Brick-and-mortar retailers and e-commerce sellers may be locked in a fierce battle for market share, but one area both can agree on is the need to secure their SaaS stack. From communications tools to order management and fulfillment systems, much of today's critical retail software lives in SaaS apps in the cloud. Securing those applications is crucial to ongoing operations, chain management, and business continuity.
Breaches in retail send out seismic shockwaves. Ten years later, many still remember one national retailer that had 40 million credit card records stolen. Those attacks have continued. According to Verizon's Data Breach Investigations Report, last year saw 629 cybersecurity incidents in the sector. Clearly, retailers must take concrete steps to secure their SaaS stack.
And yet, securing applications is complicated. Retailers tend to have multiple tenants of apps, which leads to confusion over which instances of the application were already secured and which are vulnerable to attack. They also have high employee turnover rates, and must quickly deprovision employees as they move on to other opportunities.
Multiple App Instances
Retailers tend to use multiple tenants of the same app to manage different regions within the chain and different product lines across the chain. Consider a scenario where a retailer has fifty different instances of their CRM or ticketing system. Each tenant must be independently secured, following the retailer's guidelines.
While some instances of that application are undoubtedly secure, others present themselves more as a black hole, where no one in the company really knows what's happening. Some instances may have SSO, require MFA, and provide limited role-based access, while other instances may allow all users to login locally with only a single factor.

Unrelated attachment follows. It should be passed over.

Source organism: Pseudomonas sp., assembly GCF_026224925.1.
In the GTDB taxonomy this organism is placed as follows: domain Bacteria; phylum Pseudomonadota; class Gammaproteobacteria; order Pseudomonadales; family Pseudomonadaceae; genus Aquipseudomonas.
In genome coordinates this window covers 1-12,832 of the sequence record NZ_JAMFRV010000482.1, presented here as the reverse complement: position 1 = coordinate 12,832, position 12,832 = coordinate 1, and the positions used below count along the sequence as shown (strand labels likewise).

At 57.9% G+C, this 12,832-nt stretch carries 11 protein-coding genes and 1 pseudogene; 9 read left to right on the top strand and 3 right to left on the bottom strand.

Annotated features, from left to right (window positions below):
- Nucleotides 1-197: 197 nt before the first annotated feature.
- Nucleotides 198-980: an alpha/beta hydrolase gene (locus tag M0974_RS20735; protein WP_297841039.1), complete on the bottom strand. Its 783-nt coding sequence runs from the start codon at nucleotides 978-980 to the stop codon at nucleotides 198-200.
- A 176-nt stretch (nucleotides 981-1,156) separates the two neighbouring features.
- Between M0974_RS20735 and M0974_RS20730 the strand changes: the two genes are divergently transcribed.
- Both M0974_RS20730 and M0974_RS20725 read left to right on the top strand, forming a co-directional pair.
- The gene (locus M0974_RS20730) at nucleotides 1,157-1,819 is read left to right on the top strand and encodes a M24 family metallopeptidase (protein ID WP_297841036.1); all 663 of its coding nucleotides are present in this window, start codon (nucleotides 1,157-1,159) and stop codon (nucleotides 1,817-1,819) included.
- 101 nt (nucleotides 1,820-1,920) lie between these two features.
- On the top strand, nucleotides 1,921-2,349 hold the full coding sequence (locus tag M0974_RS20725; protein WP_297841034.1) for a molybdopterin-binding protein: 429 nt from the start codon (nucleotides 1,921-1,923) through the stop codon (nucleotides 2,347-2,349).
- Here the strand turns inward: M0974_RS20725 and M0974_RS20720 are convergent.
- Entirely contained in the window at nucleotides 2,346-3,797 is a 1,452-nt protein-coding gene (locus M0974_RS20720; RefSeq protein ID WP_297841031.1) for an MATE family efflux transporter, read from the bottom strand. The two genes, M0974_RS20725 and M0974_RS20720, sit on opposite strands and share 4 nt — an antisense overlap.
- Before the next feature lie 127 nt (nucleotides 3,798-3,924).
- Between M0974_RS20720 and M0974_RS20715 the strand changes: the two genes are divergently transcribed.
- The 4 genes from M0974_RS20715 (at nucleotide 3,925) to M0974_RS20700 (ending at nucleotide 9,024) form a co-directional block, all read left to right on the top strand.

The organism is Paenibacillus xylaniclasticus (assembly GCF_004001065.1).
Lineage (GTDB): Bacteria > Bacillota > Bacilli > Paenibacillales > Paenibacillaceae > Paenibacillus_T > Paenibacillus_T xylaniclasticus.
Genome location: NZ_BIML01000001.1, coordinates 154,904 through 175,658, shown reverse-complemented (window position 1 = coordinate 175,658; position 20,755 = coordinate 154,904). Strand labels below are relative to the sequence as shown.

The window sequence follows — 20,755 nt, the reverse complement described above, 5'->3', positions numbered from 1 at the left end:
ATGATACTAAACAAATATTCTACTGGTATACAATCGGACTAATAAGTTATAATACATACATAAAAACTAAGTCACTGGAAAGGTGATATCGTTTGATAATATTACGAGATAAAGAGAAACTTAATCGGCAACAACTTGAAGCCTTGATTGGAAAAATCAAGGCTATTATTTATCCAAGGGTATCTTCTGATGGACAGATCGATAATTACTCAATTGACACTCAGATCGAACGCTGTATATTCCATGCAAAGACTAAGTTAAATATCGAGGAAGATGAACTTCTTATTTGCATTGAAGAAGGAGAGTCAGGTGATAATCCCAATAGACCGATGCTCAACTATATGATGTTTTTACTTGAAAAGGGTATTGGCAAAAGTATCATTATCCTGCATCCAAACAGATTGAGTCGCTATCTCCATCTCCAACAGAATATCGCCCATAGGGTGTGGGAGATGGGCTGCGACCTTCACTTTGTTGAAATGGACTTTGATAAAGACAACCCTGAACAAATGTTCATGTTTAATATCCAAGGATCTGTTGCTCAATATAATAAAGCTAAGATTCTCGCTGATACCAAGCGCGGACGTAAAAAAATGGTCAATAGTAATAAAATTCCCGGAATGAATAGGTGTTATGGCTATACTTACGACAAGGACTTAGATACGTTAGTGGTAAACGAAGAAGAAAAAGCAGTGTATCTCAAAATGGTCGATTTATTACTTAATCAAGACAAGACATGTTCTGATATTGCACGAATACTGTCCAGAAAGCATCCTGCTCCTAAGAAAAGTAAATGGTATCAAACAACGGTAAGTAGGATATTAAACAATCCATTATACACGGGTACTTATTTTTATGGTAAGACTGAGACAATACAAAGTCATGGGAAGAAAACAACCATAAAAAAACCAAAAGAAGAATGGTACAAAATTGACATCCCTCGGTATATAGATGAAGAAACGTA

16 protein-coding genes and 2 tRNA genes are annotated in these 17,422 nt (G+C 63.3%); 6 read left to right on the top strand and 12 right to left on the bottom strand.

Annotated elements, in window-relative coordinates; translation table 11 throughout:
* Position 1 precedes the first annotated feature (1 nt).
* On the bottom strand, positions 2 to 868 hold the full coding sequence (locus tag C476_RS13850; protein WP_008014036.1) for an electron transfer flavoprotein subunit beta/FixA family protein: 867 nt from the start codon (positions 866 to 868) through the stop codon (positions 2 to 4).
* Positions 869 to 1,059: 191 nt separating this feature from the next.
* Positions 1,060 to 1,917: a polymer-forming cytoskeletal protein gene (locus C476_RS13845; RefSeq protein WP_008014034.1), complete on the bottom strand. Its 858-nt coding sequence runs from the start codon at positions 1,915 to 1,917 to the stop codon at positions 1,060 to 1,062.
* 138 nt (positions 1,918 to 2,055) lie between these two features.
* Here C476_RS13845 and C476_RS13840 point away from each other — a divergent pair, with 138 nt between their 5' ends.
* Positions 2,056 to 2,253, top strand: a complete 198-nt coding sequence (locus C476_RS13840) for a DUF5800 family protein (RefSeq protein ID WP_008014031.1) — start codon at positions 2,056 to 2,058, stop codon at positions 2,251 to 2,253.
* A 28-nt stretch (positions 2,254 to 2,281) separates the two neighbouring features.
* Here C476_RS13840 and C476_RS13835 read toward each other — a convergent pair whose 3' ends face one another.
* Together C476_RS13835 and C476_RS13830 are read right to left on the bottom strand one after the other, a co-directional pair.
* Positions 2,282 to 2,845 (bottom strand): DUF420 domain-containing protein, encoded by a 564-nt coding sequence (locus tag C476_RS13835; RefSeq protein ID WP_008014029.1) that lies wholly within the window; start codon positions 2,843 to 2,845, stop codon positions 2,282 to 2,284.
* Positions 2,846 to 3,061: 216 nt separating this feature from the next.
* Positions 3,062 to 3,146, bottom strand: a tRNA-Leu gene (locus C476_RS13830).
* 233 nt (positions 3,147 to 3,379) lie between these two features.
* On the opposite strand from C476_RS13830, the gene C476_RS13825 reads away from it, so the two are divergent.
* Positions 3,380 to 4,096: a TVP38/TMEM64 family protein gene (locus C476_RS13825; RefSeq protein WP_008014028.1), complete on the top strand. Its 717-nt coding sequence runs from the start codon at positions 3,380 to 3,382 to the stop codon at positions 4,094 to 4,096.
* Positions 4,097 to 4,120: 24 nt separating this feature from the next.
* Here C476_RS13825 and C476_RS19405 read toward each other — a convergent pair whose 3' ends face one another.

A Wrench in Operations
When most organizations discuss SaaS security, the concern is on protecting data. While that holds true for retailers as well, many retailers have tied their operations to SaaS apps. ServiceNow has reimagined retail experience, enabling retailers to better solve issues, manage their supply chains, and streamline operations.
Risks in apps like these would be catastrophic for a retailer. They could lose visibility and control of their entire supply chain, ordering system, and franchise support platform. This isn't an inconvenience; now that many retailers have completed their digital transformation they must make securing the applications powering operations a top priority.
Controlling Access Governance in a High Turnover Industry
According to the US Chamber of Commerce, nearly 70% of all retail jobs are unfilled, and surveys indicate that 74% of retail workers are planning to switch jobs this year. Those numbers indicate a transient workforce that needs rapid onboarding and even faster deprovisioning from company SaaS applications.
Many of these processes are automated. However, SaaS applications that are not integrated with the company's Identity Provider (IdP) software retain the employee's access to those apps. Additionally, employees with local access to apps often lose the ability to login with SSO but are still able to directly enter applications.
As part of any retail SaaS security program, attention must be paid to former employees. Revoking access immediately helps reduce the likelihood of data leaks, breaches, and other cyber attacks.
Protecting the Full Retail SaaS Stack
SaaS Security Posture Management (SSPM) enables companies to quantify the risk to their SaaS applications and take the steps needed to secure the stack. SSPMs monitor each tenant of an application independently in one single pane of glass, enabling security teams to identify under-protected applications and take the steps needed to prevent unauthorized access. To further enhance security, SSPMs help users find the most secure tenant and use it as a baseline for securing the other tenants.
SSPMs also monitor users. It can search users to identify those that need to be deprovisioned, and guide the security team on how to best remove access. Meanwhile, SSPMs threat detection capabilities can issue an alert when threat actors have breached the application.
By implementing an SSPM program, retailers can control and protect their SaaS stack, and take advantage of the benefits that come from their digital transformation.